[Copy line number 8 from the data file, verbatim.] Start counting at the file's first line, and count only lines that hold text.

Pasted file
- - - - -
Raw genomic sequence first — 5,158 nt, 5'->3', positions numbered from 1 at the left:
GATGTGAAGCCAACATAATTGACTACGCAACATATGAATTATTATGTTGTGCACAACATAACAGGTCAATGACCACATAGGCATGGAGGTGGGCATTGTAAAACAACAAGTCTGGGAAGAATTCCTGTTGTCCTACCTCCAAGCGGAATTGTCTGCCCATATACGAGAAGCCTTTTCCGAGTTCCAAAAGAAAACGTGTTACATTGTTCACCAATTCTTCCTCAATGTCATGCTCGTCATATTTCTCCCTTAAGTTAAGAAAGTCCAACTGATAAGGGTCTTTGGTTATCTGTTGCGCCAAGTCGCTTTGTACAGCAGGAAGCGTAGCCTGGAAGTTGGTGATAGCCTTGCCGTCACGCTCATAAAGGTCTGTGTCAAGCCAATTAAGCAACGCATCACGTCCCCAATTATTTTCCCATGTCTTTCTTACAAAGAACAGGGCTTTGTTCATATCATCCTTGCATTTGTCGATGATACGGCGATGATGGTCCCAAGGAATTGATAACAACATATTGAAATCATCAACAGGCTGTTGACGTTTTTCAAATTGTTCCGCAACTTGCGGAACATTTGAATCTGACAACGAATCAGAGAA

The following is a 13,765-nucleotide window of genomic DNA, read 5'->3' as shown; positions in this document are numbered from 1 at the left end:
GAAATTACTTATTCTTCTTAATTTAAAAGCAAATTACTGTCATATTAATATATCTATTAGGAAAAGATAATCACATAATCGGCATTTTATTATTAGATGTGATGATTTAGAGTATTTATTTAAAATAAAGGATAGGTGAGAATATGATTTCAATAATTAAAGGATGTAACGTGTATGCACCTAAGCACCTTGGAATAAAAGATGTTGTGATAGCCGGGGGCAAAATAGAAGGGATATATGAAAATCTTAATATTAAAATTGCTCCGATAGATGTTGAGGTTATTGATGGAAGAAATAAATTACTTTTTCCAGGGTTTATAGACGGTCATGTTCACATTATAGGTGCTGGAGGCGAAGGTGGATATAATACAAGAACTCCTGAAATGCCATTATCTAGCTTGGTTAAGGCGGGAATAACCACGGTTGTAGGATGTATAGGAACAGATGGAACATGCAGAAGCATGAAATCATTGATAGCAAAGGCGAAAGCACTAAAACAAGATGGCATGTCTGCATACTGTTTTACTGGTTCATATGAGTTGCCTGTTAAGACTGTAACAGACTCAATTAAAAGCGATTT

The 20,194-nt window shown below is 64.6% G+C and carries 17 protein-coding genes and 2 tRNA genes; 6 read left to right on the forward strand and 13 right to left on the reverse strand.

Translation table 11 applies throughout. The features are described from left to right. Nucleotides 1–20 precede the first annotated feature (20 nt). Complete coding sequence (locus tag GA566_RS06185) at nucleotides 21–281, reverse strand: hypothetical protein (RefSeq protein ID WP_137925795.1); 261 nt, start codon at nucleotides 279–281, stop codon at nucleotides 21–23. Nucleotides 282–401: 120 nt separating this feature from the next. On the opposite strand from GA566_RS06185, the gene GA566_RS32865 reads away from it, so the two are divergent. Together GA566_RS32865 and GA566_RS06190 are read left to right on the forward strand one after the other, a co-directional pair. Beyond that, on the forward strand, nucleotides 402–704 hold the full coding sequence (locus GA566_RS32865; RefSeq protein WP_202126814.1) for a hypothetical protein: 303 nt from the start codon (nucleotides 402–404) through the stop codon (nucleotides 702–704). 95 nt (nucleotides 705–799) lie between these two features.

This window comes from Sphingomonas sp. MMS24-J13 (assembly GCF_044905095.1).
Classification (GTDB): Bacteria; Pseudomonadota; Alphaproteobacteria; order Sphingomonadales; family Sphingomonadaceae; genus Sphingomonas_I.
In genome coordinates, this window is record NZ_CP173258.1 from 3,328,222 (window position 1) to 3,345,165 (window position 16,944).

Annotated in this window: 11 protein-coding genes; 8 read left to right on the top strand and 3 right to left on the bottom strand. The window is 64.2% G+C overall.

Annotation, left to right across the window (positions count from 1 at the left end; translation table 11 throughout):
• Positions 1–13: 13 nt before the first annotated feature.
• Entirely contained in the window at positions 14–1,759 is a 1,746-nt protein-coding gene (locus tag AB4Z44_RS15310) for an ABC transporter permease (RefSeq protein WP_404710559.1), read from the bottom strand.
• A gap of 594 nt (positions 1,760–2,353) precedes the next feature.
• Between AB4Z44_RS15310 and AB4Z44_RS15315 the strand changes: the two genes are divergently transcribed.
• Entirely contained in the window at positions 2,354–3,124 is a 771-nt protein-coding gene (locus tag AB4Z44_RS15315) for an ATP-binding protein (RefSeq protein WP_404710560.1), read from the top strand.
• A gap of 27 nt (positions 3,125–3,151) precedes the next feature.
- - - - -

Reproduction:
Classification (GTDB): Bacteria; Pseudomonadota; Alphaproteobacteria; order Sphingomonadales; family Sphingomonadaceae; genus Sphingomonas_I.